Wednesday, August 27, 2003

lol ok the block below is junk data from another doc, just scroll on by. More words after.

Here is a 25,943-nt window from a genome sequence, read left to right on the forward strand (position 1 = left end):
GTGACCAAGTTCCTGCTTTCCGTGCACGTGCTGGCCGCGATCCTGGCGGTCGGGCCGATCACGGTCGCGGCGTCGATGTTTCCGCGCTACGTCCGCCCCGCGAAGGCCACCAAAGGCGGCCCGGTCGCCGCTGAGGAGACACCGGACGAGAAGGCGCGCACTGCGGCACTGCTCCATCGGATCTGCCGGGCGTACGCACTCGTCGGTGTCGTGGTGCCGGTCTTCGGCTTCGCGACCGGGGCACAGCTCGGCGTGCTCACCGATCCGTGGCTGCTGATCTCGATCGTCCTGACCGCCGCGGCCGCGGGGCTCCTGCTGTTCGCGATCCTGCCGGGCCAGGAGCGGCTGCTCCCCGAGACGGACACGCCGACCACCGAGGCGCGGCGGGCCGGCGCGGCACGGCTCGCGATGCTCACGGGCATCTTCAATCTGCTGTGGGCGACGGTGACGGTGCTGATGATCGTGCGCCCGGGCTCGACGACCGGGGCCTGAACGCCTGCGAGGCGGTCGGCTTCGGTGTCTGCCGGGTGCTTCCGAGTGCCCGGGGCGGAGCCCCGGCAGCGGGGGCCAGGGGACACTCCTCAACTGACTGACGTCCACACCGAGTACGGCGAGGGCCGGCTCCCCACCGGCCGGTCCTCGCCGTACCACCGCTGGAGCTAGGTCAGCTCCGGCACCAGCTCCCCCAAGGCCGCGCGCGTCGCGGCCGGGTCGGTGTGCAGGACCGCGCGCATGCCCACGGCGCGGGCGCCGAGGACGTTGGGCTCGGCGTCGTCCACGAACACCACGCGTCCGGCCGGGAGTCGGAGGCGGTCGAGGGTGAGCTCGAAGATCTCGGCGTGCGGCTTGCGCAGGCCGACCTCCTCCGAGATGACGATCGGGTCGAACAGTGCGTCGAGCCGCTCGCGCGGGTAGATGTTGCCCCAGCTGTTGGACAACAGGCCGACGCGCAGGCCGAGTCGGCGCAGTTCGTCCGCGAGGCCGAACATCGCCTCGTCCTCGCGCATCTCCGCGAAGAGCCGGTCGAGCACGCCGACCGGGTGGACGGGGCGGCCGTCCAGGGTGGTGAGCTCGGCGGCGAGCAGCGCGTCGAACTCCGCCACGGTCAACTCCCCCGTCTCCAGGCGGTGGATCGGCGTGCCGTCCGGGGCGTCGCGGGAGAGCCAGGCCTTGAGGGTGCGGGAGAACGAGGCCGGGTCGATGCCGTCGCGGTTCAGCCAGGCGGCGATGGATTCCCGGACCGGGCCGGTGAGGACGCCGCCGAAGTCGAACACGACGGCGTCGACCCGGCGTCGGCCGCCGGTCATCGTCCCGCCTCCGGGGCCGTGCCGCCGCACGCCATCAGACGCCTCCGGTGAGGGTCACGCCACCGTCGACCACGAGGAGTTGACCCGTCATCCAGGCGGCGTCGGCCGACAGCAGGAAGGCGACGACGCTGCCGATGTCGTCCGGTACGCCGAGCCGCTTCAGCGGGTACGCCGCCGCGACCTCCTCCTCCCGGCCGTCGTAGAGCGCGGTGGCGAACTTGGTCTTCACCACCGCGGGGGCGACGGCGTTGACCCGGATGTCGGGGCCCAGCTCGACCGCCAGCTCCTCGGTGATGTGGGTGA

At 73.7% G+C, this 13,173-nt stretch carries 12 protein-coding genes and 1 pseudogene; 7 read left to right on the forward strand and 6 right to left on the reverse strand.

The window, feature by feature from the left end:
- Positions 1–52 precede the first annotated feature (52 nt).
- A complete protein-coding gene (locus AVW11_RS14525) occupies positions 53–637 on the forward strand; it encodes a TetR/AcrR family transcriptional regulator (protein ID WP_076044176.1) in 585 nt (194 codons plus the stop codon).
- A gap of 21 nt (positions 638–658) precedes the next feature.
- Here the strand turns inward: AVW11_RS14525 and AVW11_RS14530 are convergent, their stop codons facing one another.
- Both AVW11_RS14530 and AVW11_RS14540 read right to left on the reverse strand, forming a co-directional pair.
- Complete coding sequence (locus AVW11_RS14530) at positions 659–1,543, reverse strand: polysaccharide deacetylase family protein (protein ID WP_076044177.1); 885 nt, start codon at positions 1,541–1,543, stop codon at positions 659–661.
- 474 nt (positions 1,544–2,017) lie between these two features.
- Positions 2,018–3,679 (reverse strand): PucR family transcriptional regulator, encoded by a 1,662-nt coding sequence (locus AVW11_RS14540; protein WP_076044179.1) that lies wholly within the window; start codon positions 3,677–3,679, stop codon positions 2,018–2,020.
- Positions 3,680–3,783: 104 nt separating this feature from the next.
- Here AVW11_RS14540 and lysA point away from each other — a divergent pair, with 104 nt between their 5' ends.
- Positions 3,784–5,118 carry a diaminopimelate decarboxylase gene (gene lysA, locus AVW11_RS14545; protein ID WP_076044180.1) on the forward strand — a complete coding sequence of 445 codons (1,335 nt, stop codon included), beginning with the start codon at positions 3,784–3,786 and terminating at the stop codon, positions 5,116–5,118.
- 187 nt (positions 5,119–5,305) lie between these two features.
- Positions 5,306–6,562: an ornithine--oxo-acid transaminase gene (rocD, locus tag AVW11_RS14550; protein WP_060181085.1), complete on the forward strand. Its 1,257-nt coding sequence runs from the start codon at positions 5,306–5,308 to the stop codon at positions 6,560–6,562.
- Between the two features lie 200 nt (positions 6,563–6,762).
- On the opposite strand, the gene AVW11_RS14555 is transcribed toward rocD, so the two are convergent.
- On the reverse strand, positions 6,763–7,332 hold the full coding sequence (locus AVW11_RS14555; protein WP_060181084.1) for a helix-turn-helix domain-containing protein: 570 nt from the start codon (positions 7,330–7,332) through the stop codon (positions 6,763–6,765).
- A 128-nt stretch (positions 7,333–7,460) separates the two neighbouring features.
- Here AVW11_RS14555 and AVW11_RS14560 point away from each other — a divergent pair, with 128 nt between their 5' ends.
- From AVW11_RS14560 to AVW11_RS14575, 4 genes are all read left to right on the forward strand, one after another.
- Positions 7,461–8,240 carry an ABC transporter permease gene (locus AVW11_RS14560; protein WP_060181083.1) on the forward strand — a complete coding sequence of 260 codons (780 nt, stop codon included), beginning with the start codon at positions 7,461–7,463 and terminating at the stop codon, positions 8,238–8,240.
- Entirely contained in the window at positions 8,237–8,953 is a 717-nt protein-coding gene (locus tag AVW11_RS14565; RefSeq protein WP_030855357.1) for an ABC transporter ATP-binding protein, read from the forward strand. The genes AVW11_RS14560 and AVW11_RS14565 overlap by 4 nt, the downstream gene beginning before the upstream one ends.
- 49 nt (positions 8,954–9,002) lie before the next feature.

This image is worth wallpapering your desktop with. Apparently Berlin has a feral boar problem. The best line of the article is the suggestion of curbing pig populations by "putting birth control substances into acorns." As crazy as it seems, birth control in animals isn't uncommon. Practically every female critter you've seen at the zoo has an IUD implant (zoo husbandry programs are quite sophisticated, aimed at enhancing diversity of captive populations to promote conservation missions, ergo, "accidents" almost never happen). Birth control methods have also been applied to feral animal populations such as monkeys in Hong Kong. Actress Brigitte Bardot is campaigning to control feral dog populations in eastern Europe through sterilization/release programs as well. Though I consider myself as weighing in on the side of animals, I find Bardot's efforts misguided and the acorn tri-cyclin idea ludicrous. In Bucharest alone, there are estimated to be at least 300,000 stray dogs. As far as I know, Romania is not a rich country and would be far better off allocating its resources elsewhere. Sterilized dogs also pose a significant public health problem. Think of it this way: wouldn't you be upset if Mayor Daley spent a lot of money to release a pack of 300,000 dogs onto Chicago when those dogs could have more cheaply and just as humanely been eliminated? As far as the pill-in-the-acorn idea goes, imagine the consequences to other acorn eating animals such as squirrels, not to mention the possibility of birth control hormones leaching into the water human Berliners drink. The Hong Kong Monkey Plan, on the other hand seems more on target. First of all the monkeys, though not native, just need to be pushed back a little, not eradicated as there is ample space for them in the surrounding hills. Secondly, monkeys are simians and we as humans should feel a great responsibility to treat other primates similarly to humans. Thirdly, Hong Kong seems to be able to afford this elaborate birth control plan and the monkeys are a beloved component of the city.